OBJECTIVE: Our objective is to assess the effect of genetic and environmental factors on Crohn's disease location.
DESIGN: We identified 628 patients with Crohn's disease within the Washington University database (April 2005 through February 2010) that had complete information on 31 Crohn's disease-associated genotypes and clinical information on disease location (L1 to L4), smoking, sex, race, and age at diagnosis. For statistical reasons, the 3 major NOD2 alleles (rs2066844, rs2066845, and rs2066847) were grouped together. Logistic regression incorporating all of the genotypes and clinical covariates, including smoking, was performed with stepwise variable selection and by best subset selection.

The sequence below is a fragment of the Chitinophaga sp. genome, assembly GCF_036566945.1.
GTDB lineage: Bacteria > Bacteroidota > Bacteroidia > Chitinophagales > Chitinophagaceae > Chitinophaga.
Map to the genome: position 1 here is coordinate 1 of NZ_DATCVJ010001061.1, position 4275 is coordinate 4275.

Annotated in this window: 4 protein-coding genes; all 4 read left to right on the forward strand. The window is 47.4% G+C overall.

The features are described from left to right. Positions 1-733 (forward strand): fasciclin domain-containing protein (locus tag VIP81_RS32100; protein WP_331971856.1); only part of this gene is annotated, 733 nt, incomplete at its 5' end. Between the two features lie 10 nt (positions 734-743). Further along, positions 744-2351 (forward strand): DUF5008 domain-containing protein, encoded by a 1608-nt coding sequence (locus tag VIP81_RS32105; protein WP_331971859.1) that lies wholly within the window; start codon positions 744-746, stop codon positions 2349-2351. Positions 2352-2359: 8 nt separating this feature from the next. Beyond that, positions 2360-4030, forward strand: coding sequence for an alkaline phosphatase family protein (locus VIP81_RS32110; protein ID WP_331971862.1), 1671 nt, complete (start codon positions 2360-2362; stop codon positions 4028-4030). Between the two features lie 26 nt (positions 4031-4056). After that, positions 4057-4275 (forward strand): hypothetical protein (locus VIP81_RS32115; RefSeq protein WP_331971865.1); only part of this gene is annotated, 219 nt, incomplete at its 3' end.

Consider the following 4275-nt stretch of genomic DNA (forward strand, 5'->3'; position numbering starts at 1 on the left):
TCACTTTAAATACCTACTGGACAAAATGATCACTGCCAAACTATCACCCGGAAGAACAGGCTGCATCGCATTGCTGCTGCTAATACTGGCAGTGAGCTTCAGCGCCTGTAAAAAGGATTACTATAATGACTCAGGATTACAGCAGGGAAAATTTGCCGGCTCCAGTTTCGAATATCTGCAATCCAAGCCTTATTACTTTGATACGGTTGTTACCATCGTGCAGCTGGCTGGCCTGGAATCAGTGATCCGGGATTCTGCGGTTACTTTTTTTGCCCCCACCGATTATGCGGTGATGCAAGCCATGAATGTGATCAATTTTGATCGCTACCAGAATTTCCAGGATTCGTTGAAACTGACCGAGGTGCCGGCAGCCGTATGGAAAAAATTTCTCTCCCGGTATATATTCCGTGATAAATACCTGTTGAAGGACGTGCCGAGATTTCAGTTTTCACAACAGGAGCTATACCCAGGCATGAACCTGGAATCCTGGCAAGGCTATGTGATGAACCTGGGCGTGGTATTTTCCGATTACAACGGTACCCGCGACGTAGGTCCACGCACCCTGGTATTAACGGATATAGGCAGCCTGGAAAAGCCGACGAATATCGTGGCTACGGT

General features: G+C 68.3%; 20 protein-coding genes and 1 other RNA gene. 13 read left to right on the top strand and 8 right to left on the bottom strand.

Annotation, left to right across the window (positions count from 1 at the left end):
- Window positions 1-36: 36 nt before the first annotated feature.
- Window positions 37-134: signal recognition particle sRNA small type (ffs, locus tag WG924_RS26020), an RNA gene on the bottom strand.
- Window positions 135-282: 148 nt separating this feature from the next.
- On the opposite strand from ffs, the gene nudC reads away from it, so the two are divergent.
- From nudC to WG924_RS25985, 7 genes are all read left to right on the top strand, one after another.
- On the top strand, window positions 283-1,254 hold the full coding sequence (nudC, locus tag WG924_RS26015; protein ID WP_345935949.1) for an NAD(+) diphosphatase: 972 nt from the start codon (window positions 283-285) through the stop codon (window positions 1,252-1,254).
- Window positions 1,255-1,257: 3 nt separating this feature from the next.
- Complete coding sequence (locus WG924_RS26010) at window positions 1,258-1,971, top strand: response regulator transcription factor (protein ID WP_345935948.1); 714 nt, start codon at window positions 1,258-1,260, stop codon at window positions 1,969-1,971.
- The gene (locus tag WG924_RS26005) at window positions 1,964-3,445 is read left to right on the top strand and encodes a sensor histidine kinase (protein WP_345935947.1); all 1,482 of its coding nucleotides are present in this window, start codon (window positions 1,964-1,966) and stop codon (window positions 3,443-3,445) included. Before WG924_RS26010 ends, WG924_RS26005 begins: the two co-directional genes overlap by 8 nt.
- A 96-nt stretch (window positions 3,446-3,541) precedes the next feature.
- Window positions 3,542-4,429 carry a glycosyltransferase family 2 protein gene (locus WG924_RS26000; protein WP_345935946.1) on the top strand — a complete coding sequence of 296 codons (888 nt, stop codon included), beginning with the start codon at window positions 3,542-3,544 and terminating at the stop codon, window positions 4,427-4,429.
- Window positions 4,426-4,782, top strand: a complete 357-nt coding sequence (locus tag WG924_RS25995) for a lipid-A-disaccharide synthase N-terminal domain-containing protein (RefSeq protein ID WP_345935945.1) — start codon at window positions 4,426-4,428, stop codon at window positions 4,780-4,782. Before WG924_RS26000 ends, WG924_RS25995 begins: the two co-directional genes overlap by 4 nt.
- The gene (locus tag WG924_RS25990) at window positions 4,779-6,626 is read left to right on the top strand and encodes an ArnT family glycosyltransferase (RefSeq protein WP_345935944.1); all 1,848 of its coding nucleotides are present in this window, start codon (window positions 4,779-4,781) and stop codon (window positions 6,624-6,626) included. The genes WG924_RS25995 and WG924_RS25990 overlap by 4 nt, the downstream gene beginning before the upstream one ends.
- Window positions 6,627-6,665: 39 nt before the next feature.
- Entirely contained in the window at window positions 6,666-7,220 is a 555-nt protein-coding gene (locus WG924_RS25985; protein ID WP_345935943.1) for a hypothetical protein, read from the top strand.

RESULTS: Stepwise variable selection selected 3 major covariates, composite NOD2 genotype, smoking, and TNFSF15 genotype, which are also the 3 covariates selected by the best subset method. Whereas the NOD2 genotype and smoking are positively associated with ileal (L1 + L3) disease, the TNFSF15 genotype is positively associated with isolated colonic (L2) disease.
LIMITATIONS: The ability to detect disease site associations in this single-center study may be limited by the population size, low allelic frequency, and/or low odds ratio of certain Crohn's disease risk alleles.
CONCLUSION: These results indicate that NOD2 genotype, smoking status, and TNFSF15 genotype should be included as covariates in assessing the effect of genetic and environmental factors on Crohn's disease site location.